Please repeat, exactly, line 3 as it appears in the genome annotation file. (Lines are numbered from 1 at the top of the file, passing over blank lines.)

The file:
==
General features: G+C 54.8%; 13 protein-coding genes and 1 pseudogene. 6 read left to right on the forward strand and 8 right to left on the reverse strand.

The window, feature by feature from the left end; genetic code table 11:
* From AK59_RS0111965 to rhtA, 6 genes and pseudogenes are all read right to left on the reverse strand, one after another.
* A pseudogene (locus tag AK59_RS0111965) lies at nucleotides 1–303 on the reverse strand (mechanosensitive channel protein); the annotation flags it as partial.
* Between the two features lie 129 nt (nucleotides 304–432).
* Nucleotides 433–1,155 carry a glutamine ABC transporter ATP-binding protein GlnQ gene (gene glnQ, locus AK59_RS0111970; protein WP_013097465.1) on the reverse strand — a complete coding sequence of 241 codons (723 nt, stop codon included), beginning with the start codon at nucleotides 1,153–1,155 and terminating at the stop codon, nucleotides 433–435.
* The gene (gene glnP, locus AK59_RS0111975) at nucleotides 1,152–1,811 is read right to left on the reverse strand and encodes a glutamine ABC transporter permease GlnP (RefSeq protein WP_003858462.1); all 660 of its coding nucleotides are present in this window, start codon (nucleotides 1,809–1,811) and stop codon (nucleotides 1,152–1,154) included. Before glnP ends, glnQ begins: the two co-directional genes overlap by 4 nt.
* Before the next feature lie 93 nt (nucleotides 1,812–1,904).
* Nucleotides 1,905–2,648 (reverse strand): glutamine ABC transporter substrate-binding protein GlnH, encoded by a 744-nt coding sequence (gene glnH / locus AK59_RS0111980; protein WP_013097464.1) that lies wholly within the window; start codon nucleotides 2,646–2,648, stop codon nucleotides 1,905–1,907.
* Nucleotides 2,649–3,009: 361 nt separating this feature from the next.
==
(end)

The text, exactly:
* From AK59_RS0111965 to rhtA, 6 genes and pseudogenes are all read right to left on the reverse strand, one after another.